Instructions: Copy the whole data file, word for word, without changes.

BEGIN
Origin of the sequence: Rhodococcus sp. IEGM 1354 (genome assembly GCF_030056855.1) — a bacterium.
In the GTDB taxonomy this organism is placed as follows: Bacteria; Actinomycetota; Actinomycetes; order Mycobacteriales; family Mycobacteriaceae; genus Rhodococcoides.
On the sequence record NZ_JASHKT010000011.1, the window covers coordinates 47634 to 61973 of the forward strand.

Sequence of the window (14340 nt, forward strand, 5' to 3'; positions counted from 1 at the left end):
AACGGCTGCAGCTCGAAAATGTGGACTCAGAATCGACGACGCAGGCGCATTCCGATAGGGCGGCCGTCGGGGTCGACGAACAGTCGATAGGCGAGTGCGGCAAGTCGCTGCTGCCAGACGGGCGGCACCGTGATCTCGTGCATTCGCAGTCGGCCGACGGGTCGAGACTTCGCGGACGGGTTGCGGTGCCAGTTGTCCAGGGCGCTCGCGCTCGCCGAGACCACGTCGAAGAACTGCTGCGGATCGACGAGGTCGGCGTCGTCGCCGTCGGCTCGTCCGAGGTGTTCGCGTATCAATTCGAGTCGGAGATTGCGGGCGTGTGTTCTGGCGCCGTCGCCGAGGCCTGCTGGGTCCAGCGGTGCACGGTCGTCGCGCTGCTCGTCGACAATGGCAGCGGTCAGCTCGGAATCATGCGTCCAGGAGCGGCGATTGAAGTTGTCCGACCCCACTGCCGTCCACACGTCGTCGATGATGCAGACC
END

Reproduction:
Origin of the sequence: Rhodococcus sp. IEGM 1354 (genome assembly GCF_030056855.1) — a bacterium.
In the GTDB taxonomy this organism is placed as follows: Bacteria; Actinomycetota; Actinomycetes; order Mycobacteriales; family Mycobacteriaceae; genus Rhodococcoides.
On the sequence record NZ_JASHKT010000011.1, the window covers coordinates 47634 to 61973 of the forward strand.

Sequence of the window (14340 nt, forward strand, 5' to 3'; positions counted from 1 at the left end):
AACGGCTGCAGCTCGAAAATGTGGACTCAGAATCGACGACGCAGGCGCATTCCGATAGGGCGGCCGTCGGGGTCGACGAACAGTCGATAGGCGAGTGCGGCAAGTCGCTGCTGCCAGACGGGCGGCACCGTGATCTCGTGCATTCGCAGTCGGCCGACGGGTCGAGACTTCGCGGACGGGTTGCGGTGCCAGTTGTCCAGGGCGCTCGCGCTCGCCGAGACCACGTCGAAGAACTGCTGCGGATCGACGAGGTCGGCGTCGTCGCCGTCGGCTCGTCCGAGGTGTTCGCGTATCAATTCGAGTCGGAGATTGCGGGCGTGTGTTCTGGCGCCGTCGCCGAGGCCTGCTGGGTCCAGCGGTGCACGGTCGTCGCGCTGCTCGTCGACAATGGCAGCGGTCAGCTCGGAATCATGCGTCCAGGAGCGGCGATTGAAGTTGTCCGACCCCACTGCCGTCCACACGTCGTCGATGATGCAGACC